Warren Buffett’s Berkshire Hathaway is making a big bet on the health care sector at a time when the Covid-19 pandemic continues to be a major crisis in the United States.
The company disclosed its latest holdings in a filing with the Securities and Exchange Commission after the closing bell Monday.
The investments in the big drug stocks are also noteworthy considering that Buffett and Berkshire, along with Amazon and banking giant JPMorgan Chase (JPM), are partners in a health care effort known as Haven.
It’s been an interesting (and busy) couple of months for the Oracle of Omaha and Berkshire, marked by several uncharacteristic moves for the long-time value investor.
He once wrote in one of his annual shareholder letters that owning gold was like having a giant cube that sat there and never produced anything because the commodity doesn’t generate profits or pay dividends.
Apple (AAPL) is currently Berkshire’s largest holding, although the investment firm trimmed its stake in the stock by a small margin in the third quarter. But Buffett historically has been slow to embrace tech stocks — and when he does, they tend to be more mature companies such as Apple (AAPL) — not recent IPOs.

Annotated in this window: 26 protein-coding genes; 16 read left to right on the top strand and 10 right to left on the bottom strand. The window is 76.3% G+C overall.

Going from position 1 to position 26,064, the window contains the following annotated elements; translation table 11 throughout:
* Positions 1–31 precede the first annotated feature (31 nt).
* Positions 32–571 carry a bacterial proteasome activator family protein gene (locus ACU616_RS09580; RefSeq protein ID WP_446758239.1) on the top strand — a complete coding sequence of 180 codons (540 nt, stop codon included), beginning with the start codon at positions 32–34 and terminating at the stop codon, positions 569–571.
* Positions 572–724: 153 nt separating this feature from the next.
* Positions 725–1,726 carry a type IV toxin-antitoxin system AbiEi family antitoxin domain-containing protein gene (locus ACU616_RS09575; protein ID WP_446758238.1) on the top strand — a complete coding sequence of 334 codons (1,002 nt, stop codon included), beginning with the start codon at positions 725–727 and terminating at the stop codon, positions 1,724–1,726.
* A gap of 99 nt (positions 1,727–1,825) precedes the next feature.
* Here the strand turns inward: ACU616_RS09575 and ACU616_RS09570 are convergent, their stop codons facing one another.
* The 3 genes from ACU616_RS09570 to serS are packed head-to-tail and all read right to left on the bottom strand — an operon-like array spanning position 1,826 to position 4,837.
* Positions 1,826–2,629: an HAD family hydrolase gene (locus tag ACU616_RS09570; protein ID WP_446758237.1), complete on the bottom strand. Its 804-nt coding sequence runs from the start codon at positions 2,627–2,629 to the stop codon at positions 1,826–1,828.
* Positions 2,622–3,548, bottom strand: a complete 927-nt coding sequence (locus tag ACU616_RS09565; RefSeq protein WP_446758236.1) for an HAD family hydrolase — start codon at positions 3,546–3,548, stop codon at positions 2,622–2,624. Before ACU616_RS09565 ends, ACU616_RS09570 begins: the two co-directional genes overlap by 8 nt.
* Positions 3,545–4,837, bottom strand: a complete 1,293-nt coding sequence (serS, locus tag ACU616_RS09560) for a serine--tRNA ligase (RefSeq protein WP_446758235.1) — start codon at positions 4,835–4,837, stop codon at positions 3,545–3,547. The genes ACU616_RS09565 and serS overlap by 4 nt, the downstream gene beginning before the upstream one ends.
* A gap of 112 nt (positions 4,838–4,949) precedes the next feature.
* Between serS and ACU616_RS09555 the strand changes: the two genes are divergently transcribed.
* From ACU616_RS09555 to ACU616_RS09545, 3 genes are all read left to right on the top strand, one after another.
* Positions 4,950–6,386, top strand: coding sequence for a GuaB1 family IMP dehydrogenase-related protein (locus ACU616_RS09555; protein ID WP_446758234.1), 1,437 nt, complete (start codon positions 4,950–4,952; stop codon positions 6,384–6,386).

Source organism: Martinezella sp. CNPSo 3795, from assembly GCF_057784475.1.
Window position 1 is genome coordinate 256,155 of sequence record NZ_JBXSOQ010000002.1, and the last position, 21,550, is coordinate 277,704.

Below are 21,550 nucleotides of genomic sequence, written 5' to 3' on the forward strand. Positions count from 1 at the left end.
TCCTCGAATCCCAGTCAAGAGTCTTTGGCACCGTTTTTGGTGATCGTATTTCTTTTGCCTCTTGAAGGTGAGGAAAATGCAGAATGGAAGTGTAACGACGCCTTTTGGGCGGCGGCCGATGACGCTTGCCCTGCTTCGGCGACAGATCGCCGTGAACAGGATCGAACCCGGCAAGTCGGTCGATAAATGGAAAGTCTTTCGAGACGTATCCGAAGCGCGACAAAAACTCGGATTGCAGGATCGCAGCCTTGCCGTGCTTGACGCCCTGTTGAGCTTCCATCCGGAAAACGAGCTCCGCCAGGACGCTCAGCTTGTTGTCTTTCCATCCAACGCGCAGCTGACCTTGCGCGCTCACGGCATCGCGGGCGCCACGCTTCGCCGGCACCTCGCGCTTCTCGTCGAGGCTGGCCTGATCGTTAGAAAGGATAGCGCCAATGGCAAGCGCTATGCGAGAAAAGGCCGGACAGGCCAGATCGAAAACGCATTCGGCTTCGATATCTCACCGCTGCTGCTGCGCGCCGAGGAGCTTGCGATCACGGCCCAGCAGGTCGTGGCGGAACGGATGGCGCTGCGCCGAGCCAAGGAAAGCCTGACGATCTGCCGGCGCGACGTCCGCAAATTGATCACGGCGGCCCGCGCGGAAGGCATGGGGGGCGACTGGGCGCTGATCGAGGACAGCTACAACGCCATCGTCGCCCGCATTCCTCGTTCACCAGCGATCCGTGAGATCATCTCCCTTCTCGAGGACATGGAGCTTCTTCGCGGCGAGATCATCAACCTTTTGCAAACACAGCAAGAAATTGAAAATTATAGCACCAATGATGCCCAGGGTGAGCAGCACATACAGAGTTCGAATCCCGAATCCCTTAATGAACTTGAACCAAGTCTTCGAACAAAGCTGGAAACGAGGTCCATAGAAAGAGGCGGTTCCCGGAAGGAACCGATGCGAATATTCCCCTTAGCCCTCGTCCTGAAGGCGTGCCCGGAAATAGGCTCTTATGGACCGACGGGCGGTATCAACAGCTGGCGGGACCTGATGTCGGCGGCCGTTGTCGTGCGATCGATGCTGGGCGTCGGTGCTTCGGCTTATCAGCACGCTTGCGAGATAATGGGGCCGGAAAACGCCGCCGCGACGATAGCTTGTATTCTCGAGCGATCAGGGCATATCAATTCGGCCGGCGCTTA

After all, Berkshire didn’t invest in Amazon (AMZN) until the first quarter of 2019 — 22 years after the e-tailer’s Wall Street debut.
The company has also increased its investments in retail and health care lately. Within the past year, Berkshire has invested in grocery king Kroger (KR), high-end furnishings chain RH (RH) and drug company Biogen (BIIB).
Berkshire announced in August that it had taken big stakes in several Japanese trading conglomerates. Earlier this summer, Berkshire also acquired natural gas assets from Dominion Energy (D) for nearly $10 billion.
But Buffett has also been quick to unload stocks that haven’t done so well recently. Berkshire Hathaway has slashed its position in Goldman Sachs (GS), which it had bought a big stake in during the middle of the Great Recession.
And Berkshire liquidated its entire stake in four major airlines — American (AAL), Delta (DAL), Southwest (LUV) and United (UAL) — earlier this year as they have been hit hard by the Covid-19 pandemic.
The reporter of this story owns shares of AbbVie